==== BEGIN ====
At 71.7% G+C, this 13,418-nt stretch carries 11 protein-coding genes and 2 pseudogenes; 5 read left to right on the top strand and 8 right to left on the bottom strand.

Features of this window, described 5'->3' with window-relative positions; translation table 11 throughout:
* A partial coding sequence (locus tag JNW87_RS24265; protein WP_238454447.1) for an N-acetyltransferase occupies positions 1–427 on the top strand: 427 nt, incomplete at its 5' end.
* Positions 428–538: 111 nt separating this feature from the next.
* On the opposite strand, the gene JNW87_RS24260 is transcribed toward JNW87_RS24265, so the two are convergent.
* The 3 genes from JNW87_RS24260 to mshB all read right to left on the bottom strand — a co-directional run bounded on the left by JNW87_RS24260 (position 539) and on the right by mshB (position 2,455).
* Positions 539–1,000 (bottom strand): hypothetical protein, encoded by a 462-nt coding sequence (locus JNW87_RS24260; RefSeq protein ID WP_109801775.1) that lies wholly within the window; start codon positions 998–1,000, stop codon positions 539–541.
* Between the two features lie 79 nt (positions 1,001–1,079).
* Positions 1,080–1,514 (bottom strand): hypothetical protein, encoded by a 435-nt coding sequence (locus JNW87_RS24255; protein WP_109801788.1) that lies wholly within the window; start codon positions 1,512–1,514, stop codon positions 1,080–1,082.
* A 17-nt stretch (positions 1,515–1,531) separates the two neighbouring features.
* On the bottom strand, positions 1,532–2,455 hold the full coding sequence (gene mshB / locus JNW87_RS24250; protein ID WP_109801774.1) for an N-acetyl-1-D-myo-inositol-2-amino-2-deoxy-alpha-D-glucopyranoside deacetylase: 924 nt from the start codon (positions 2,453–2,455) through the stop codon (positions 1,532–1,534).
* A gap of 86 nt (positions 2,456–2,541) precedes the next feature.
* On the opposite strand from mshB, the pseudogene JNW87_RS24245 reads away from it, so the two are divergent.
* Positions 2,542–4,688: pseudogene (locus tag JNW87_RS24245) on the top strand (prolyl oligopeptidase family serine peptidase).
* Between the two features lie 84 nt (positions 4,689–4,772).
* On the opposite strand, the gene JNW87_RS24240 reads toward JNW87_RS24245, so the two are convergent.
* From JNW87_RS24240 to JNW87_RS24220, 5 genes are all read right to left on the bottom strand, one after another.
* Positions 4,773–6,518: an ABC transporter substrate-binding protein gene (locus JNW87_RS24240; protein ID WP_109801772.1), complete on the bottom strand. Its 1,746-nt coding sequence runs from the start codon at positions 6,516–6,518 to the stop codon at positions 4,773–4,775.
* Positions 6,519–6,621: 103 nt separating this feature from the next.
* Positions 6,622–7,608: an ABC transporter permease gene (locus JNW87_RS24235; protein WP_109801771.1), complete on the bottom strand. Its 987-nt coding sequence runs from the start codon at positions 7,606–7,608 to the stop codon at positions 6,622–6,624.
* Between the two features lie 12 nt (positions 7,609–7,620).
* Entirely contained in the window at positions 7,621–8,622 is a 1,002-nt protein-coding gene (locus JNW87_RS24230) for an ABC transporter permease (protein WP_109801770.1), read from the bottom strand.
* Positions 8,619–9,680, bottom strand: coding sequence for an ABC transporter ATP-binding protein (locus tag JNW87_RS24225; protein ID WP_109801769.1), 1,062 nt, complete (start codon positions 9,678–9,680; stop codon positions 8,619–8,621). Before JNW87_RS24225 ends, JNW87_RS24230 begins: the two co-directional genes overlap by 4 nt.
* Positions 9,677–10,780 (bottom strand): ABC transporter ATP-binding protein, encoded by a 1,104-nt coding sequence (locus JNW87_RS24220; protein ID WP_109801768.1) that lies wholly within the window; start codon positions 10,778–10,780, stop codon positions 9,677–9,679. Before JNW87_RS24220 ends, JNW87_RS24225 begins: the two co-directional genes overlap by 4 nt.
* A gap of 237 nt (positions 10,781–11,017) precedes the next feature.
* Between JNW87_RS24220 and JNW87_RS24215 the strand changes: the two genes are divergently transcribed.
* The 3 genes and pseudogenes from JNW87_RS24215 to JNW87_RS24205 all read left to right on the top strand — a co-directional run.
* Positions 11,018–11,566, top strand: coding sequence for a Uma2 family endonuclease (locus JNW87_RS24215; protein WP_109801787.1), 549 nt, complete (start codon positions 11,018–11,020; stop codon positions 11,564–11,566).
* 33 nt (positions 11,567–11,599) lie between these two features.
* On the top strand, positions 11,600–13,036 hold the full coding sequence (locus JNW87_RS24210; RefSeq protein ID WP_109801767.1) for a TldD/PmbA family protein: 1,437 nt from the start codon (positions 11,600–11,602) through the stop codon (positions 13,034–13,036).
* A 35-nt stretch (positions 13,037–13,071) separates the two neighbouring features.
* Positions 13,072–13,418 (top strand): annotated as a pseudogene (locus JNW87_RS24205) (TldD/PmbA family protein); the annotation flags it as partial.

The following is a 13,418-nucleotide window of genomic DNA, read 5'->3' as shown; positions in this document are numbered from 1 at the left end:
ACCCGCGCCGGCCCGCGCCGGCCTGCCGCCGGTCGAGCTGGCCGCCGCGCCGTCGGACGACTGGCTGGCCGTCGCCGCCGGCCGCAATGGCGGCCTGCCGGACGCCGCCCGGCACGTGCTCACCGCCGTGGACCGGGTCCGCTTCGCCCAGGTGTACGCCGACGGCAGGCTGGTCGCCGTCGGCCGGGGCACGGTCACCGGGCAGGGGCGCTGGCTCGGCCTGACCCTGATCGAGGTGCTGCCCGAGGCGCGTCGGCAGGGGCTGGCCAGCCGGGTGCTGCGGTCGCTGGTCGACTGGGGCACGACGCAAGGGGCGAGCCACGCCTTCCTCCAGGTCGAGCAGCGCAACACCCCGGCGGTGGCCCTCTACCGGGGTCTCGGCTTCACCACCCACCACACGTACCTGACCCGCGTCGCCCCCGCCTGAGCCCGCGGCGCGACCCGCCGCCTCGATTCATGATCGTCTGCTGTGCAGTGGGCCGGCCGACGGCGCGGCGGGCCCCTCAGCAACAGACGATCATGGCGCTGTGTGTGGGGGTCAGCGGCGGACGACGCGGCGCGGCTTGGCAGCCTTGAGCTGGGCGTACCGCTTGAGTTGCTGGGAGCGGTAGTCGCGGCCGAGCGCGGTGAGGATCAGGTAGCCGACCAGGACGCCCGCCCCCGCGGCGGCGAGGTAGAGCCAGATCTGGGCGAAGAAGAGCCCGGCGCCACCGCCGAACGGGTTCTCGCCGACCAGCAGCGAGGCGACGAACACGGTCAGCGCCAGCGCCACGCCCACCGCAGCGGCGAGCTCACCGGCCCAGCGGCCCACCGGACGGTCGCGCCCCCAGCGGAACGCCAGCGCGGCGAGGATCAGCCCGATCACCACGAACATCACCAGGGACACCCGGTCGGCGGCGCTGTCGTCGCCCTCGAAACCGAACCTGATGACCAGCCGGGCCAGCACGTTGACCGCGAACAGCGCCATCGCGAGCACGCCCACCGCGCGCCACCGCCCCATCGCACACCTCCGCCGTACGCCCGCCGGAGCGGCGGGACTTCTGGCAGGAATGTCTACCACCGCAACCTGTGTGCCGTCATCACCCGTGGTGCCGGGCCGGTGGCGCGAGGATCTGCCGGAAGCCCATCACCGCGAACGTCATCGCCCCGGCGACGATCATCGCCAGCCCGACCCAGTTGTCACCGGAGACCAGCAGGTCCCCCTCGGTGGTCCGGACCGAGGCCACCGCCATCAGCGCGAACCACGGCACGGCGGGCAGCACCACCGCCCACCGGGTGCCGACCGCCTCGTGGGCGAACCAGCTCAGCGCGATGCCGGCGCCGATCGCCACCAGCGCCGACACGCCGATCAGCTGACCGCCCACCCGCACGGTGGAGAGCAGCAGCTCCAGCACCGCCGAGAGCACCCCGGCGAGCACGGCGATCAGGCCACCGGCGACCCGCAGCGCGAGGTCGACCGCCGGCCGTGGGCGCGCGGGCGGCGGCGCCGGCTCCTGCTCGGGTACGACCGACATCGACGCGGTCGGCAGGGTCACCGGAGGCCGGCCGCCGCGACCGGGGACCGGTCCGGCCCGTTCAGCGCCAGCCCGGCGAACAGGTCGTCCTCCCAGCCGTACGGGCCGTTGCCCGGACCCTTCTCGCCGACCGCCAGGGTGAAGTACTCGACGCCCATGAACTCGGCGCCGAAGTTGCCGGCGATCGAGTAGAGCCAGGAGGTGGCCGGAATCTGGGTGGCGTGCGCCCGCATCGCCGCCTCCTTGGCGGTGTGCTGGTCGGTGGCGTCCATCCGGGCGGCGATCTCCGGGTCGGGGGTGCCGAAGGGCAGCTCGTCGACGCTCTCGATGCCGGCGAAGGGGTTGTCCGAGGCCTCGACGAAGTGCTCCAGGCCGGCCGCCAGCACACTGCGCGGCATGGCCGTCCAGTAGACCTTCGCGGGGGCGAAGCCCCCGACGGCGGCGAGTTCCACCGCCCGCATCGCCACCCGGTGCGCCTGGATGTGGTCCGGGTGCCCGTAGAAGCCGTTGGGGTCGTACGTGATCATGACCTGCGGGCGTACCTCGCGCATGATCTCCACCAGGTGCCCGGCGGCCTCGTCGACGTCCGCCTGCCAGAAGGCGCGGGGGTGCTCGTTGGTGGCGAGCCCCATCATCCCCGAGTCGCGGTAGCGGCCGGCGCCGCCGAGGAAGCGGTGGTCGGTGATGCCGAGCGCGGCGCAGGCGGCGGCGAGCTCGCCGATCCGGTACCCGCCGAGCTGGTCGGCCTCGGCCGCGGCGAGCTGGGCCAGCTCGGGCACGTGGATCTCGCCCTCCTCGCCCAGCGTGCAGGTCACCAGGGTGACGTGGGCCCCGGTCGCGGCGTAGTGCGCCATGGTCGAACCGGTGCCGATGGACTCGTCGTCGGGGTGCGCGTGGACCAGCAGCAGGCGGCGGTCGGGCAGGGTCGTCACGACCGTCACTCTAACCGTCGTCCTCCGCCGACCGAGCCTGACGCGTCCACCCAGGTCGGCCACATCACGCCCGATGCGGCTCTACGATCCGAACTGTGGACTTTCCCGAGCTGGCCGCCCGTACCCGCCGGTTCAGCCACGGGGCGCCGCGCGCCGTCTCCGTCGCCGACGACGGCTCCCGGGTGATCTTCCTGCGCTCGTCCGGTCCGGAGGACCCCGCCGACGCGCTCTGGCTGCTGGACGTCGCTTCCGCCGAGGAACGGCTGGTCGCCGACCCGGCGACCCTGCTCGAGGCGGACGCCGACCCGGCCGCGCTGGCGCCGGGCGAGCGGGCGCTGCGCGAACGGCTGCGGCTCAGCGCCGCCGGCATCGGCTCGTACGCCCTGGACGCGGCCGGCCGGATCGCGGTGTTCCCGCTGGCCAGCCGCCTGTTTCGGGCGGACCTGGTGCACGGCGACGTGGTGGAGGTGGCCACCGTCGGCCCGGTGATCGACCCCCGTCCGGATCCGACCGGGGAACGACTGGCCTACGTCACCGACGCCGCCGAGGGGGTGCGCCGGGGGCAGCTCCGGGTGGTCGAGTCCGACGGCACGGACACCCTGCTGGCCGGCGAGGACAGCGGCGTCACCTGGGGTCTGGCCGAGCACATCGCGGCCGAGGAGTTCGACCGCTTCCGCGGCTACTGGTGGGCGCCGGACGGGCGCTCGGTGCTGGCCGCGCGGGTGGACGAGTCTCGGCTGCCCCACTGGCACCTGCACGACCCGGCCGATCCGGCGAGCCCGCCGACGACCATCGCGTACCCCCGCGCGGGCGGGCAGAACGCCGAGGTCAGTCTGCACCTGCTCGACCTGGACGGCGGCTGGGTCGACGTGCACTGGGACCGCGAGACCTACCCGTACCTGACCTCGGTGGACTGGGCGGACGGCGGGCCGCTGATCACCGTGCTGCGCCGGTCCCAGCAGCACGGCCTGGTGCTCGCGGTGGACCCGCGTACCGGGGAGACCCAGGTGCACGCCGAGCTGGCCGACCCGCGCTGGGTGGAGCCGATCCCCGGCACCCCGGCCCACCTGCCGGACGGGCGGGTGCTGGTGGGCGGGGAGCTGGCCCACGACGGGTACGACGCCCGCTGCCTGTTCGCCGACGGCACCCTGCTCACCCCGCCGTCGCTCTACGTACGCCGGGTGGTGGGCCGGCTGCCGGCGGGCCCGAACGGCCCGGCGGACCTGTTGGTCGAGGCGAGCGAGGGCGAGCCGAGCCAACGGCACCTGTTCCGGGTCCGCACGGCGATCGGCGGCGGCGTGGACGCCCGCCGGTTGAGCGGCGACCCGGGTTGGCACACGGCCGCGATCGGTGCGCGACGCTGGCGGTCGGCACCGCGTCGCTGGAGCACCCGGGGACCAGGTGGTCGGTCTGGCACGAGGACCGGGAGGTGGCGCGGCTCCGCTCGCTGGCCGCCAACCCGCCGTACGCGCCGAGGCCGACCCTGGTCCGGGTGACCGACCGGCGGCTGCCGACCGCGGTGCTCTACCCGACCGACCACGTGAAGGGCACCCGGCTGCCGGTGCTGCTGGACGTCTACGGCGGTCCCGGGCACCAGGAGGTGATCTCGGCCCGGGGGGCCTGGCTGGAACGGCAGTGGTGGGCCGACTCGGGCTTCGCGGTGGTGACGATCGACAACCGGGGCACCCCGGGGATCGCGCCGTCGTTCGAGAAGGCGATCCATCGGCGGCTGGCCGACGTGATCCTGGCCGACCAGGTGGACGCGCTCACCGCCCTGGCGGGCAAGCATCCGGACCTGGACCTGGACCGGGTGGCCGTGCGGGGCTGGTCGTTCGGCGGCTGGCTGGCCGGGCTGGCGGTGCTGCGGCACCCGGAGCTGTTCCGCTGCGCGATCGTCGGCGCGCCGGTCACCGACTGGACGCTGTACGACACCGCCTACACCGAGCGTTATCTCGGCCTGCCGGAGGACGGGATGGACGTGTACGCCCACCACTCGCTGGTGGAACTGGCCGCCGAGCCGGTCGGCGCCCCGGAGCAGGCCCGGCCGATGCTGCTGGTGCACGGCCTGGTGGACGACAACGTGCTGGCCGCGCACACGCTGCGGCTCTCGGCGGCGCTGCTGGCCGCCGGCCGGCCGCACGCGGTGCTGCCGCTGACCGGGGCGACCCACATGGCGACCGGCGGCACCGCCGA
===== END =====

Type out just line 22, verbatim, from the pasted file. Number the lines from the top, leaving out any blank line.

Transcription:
* Entirely contained in the window at positions 7,621–8,622 is a 1,002-nt protein-coding gene (locus JNW87_RS24230) for an ABC transporter permease (protein WP_109801770.1), read from the bottom strand.